The B&B seem to be under the mistaken impression that Teslas with autopilot crash more than Teslas without autopilot. The reality is they crash 40% less with autopilot.

    • See 2 previous
    • Jmo Jmo on May 22, 2018

      @Kalvin Knox So?

  • Ponchoman49 Ponchoman49 on May 29, 2018

    They need to re-name the upcoming fully autonomous cars to "more phone time for Millennial's". Anything else should be construed as needing the driver to pay attention. naming this system "Auto-pilot" isn't helping the matter.

  • Denis Jeep have other cars?!?
  • Darren Mertz In 2000, after reading the glowing reviews from c/d in 1998, I decided that was the car for me (yep, it took me 2 years to make up my mind). I found a 1999 with 24k on the clock at a local Volvo dealership. I think the salesman was more impressed with it than I was. It was everything I had hoped for. Comfortable, stylish, roomy, refined, efficient, flexible, ... I can't think of more superlatives right now but there are likely more. I had that car until just last year at this time. A red light runner t-boned me and my partner who was in the passenger seat. The cops estimate the other driver hit us at about 50 mph - on a city street. My partner wasn't visibly injured (when the seat air bag went off it shoved him out of the way of the intruding car) but his hip was rather tweaked. My car, though, was gone. I cried like a baby when they towed it away. I ruminated for months trying to decide how to replace it. Luckily, we had my 1998 SAAB 9000 as a spare car to use. I decided early on that there would be no new car considered. I loathe touch screens. I'm also not a fan of climate control. Months went by. I decided to keep looking for another B5 Passat. As the author wrote, the B5.5 just looked 'over done'. October this past year I found my Cinderella slipper - an early 2001. Same silver color. Same black leather interior. Same 1.8T engine. Same 5 speed manual transmission. I was happier than a pig in sh!t. But a little sad also. I had replaced my baby. But life goes on. I drive it every day to work which takes me over some rather twisty freeway ramps. I love the light snarel as I charge up some steep hills on my way home. So, I'm a dyed-in-the-wool Passat guy.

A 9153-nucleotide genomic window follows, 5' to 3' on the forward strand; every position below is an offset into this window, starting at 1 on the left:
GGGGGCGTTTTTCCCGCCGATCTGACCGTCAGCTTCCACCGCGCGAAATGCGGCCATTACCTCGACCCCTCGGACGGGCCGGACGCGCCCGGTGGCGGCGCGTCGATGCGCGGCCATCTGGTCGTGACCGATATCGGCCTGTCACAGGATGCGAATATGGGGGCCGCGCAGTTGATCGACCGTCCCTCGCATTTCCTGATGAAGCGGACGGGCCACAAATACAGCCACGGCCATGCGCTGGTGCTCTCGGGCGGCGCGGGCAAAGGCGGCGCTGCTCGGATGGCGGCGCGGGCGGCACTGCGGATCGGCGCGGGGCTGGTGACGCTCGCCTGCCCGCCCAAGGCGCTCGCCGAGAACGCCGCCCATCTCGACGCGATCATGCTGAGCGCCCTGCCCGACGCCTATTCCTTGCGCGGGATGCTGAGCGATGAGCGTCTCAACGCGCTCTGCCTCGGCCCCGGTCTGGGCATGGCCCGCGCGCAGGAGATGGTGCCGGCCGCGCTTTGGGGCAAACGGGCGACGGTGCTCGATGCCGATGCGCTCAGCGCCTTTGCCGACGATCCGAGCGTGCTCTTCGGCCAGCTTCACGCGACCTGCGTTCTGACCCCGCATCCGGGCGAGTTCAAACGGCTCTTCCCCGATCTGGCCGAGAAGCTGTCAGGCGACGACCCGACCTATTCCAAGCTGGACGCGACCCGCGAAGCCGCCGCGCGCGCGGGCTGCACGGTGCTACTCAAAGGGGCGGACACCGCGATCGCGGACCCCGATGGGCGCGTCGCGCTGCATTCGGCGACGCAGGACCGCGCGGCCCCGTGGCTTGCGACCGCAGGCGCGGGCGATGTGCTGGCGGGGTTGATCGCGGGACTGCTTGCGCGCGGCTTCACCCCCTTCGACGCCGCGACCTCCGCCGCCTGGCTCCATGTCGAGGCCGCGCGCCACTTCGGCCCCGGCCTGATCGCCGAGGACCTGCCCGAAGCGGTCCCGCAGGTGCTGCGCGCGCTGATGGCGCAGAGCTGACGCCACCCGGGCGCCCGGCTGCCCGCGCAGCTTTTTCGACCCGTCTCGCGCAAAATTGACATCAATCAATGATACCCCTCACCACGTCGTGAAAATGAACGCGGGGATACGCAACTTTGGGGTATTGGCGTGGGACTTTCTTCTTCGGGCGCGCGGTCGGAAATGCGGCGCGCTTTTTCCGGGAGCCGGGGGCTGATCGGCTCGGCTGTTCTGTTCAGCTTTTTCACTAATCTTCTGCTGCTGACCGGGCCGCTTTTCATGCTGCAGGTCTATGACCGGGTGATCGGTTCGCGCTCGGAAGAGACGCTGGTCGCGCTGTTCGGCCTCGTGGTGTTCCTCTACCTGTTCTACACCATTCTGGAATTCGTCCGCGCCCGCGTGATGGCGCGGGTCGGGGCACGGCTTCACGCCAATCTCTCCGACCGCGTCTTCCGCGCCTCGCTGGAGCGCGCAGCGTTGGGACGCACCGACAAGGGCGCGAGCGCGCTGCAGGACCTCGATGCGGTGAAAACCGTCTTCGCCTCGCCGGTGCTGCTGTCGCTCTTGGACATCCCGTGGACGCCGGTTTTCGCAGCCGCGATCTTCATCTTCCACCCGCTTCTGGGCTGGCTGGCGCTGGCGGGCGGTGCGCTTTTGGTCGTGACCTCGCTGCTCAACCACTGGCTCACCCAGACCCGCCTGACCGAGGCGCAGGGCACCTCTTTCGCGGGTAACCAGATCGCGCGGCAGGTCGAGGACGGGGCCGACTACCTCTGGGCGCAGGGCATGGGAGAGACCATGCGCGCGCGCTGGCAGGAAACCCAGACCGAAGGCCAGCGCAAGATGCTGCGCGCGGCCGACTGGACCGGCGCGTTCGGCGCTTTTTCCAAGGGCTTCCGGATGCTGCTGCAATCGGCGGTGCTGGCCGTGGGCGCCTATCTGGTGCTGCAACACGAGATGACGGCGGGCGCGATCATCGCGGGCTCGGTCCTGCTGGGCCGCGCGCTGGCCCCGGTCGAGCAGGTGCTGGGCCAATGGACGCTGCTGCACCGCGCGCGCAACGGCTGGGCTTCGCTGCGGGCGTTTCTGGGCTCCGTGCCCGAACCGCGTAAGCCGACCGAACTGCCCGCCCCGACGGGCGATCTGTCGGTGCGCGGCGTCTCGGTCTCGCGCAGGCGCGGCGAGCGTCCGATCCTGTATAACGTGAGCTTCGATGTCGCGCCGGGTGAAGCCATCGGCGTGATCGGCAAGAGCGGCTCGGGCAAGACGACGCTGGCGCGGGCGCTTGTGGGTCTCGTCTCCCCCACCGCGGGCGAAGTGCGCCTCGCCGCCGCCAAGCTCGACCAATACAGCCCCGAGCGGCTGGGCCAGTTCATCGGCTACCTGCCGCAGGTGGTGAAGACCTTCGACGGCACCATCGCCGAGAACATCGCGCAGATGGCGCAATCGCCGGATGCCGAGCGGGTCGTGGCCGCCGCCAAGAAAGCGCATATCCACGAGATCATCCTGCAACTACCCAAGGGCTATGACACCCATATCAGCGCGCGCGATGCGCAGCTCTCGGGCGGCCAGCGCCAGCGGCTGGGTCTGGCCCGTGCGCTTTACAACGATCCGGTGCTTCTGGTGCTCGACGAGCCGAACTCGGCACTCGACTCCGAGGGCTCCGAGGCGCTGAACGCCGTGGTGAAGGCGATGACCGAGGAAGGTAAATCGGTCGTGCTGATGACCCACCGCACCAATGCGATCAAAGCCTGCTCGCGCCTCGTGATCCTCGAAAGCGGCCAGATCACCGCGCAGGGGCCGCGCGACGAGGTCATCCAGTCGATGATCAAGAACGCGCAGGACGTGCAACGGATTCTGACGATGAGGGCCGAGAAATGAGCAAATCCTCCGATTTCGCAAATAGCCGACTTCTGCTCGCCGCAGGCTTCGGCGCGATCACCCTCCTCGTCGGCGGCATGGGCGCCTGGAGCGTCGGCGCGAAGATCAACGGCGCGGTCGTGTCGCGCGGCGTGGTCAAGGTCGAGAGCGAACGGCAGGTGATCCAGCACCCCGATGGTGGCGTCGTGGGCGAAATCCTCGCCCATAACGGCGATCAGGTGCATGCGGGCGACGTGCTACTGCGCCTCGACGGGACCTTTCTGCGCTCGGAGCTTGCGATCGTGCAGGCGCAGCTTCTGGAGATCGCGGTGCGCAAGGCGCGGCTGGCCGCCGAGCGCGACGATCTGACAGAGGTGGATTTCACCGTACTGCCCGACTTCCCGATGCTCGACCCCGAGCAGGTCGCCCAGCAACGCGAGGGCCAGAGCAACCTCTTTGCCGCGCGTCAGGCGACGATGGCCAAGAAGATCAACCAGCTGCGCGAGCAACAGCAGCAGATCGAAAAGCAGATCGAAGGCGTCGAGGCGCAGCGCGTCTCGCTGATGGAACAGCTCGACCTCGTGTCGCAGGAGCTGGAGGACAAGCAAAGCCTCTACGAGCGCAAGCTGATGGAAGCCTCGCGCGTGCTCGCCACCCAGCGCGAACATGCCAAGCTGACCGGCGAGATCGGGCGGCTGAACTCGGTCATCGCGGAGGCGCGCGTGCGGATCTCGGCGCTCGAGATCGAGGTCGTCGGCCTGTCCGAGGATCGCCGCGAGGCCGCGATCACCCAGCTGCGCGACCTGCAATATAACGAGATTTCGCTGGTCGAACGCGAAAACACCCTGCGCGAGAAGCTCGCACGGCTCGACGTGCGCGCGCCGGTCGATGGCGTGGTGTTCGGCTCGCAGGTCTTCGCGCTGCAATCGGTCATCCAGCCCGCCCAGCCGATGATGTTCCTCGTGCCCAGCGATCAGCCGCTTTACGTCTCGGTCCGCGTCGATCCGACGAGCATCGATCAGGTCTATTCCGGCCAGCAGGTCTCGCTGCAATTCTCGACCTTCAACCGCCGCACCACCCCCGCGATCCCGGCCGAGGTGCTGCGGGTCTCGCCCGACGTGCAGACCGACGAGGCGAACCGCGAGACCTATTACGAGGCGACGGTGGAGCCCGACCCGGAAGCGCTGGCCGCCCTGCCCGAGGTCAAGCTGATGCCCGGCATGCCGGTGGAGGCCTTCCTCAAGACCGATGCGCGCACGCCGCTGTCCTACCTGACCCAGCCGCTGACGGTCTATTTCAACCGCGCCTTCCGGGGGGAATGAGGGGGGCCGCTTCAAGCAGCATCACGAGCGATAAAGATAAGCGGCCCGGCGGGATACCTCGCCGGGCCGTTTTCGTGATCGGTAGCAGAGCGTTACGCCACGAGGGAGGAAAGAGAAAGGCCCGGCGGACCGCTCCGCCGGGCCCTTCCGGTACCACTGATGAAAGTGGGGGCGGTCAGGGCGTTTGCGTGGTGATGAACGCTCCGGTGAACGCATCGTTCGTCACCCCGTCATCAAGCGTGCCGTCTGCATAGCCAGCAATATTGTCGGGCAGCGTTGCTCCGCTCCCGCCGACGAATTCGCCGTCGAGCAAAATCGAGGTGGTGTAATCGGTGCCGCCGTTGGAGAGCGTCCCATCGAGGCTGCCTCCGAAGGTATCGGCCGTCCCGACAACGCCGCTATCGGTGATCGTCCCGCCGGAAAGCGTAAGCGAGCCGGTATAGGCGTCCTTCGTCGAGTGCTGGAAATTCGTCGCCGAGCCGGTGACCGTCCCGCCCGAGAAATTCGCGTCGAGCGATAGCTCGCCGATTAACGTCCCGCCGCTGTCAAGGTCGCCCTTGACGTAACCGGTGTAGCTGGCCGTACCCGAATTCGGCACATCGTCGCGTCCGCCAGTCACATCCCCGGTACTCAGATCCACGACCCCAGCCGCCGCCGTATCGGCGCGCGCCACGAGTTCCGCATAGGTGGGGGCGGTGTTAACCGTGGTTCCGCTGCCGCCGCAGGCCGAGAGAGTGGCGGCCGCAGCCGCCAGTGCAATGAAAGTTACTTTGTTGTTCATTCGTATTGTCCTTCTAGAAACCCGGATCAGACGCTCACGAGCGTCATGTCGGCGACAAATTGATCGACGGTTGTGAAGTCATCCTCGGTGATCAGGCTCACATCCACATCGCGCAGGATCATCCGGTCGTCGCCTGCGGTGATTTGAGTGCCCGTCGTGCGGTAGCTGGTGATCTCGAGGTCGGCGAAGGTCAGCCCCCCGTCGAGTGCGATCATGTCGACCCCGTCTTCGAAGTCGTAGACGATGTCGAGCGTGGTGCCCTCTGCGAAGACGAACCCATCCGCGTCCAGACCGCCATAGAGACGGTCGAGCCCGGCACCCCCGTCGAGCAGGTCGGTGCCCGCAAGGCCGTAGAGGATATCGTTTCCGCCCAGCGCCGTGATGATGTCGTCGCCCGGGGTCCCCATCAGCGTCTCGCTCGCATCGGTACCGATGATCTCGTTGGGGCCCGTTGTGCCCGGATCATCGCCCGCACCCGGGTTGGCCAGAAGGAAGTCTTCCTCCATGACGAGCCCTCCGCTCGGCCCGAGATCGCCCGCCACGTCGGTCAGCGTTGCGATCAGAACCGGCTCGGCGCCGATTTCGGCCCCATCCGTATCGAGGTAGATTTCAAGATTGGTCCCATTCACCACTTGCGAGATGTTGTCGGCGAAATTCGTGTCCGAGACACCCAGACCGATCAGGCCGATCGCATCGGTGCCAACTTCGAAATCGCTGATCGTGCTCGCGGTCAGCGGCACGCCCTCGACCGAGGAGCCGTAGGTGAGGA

• Paul Mezhir As awful as the styling was on these cars, they were beautifully assembled and extremely well finished for the day. The doors closed solidly, the ride was extremely quiet and the absence of squeaks and rattles was commendable. As for styling? Everything's beautiful in it's own way.....except for the VI's proportions were just odd: the passenger compartment and wheelbase seemed to be way too short, especially compared to the VI sedan. Even the short-lived Town Coupe had much better proportions. None of the fox-body Lincolns could compare to the beautiful proportions of the Mark was the epitome of long, low, sleek and elegant. The proportions were just about perfect from every angle.
  • ToolGuy Silhouetting yourself on a ridge like that is an excellent way to get yourself shot ( Skylining)."Don't you know there's a special military operation on?"
  • ToolGuy When Farley says “like the Millennium Falcon” he means "fully updatable" and "constantly improving" -- it's right there in the Car and Driver article (and makes perfect sense).